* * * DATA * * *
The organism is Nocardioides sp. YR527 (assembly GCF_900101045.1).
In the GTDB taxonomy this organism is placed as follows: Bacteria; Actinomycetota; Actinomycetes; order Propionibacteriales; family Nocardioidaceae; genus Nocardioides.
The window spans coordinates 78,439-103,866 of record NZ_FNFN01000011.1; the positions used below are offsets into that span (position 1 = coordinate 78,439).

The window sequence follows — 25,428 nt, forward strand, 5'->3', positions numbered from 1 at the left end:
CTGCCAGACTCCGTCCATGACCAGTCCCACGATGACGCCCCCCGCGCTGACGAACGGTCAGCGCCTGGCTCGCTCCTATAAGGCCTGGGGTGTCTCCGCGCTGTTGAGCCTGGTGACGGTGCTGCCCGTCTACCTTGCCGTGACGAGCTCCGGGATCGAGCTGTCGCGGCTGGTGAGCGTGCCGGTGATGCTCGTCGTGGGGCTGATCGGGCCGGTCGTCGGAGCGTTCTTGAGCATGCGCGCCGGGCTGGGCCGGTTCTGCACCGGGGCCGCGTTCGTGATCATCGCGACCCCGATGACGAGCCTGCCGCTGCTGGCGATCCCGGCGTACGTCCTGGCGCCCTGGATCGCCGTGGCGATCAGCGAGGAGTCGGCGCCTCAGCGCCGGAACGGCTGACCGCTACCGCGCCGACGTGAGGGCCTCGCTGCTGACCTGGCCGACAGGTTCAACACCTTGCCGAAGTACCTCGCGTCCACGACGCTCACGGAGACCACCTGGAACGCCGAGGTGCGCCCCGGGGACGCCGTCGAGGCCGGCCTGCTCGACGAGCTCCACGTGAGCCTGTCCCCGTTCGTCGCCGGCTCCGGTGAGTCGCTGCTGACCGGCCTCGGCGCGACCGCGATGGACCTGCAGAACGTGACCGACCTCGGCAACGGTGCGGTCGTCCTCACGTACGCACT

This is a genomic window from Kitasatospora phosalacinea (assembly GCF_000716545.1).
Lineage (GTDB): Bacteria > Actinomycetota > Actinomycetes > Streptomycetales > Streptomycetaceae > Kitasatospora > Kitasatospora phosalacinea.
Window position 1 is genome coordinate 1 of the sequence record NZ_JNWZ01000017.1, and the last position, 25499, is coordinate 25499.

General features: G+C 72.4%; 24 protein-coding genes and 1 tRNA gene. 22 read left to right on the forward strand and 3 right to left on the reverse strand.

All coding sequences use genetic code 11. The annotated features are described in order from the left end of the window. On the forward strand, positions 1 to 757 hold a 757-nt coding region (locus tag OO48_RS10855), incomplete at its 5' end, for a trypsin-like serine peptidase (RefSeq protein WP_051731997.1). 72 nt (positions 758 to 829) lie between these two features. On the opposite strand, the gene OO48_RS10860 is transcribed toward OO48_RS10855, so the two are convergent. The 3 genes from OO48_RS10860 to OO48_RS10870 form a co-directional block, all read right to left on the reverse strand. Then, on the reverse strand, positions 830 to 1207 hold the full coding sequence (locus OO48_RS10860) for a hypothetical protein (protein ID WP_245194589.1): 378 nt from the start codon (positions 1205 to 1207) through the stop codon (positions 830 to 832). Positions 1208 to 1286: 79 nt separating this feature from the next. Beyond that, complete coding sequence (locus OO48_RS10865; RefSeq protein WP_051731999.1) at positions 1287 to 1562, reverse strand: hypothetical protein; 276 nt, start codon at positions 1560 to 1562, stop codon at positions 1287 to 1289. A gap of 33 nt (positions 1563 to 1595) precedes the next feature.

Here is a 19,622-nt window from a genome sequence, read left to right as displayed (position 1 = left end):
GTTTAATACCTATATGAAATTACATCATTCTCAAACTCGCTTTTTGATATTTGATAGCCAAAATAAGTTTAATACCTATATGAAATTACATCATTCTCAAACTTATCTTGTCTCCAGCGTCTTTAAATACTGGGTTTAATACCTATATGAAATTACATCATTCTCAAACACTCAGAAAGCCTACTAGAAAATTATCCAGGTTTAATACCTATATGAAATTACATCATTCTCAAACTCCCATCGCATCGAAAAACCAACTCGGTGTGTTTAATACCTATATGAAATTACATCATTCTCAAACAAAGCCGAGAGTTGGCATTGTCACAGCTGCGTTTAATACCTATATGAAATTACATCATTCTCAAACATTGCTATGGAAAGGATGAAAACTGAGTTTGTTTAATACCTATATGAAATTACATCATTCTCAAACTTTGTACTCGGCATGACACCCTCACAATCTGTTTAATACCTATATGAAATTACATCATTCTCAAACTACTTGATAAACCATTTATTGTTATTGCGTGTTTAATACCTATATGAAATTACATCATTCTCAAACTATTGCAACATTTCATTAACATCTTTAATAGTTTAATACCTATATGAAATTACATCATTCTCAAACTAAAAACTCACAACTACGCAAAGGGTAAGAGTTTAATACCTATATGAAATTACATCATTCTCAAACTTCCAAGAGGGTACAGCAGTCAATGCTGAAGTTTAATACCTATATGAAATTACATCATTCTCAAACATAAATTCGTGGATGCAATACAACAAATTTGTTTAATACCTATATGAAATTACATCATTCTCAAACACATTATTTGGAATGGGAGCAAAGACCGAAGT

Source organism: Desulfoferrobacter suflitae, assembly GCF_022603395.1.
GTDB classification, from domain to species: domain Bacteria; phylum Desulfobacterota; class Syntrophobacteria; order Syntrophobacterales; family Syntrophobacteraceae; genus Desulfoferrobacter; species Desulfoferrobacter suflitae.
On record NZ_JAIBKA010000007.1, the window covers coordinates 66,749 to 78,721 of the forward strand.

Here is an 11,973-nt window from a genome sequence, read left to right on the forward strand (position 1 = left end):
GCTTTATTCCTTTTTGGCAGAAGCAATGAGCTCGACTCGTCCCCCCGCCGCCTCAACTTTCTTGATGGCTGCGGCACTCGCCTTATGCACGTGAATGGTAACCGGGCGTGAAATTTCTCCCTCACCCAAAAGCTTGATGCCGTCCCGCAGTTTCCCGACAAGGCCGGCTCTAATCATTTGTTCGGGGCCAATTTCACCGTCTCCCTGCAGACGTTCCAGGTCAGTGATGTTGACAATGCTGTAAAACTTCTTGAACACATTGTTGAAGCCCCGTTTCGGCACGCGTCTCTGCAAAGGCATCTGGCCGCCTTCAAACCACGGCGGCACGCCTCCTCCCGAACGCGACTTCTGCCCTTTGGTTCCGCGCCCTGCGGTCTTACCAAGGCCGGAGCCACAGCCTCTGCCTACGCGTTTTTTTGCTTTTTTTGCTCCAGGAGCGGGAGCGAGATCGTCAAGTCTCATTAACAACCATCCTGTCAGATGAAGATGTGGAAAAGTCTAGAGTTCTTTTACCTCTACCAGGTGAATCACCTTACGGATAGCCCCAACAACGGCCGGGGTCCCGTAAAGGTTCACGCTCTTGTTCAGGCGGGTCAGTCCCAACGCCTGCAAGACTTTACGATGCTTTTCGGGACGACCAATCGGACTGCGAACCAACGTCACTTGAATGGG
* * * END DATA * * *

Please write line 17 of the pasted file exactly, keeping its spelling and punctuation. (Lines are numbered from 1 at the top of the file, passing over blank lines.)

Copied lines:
GCTTTATTCCTTTTTGGCAGAAGCAATGAGCTCGACTCGTCCCCCCGCCGCCTCAACTTTCTTGATGGCTGCGGCACTCGCCTTATGCACGTGAATGGTAACCGGGCGTGAAATTTCTCCCTCACCCAAAAGCTTGATGCCGTCCCGCAGTTTCCCGACAAGGCCGGCTCTAATCATTTGTTCGGGGCCAATTTCACCGTCTCCCTGCAGACGTTCCAGGTCAGTGATGTTGACAATGCTGTAAAACTTCTTGAACACATTGTTGAAGCCCCGTTTCGGCACGCGTCTCTGCAAAGGCATCTGGCCGCCTTCAAACCACGGCGGCACGCCTCCTCCCGAACGCGACTTCTGCCCTTTGGTTCCGCGCCCTGCGGTCTTACCAAGGCCGGAGCCACAGCCTCTGCCTACGCGTTTTTTTGCTTTTTTTGCTCCAGGAGCGGGAGCGAGATCGTCAAGTCTCATTAACAACCATCCTGTCAGATGAAGATGTGGAAAAGTCTAGAGTTCTTTTACCTCTACCAGGTGAATCACCTTACGGATAGCCCCAACAACGGCCGGGGTCCCGTAAAGGTTCACGCTCTTGTTCAGGCGGGTCAGTCCCAACGCCTGCAAGACTTTACGATGCTTTTCGGGACGACCAATCGGACTGCGAACCAACGTCACTTGAATGGG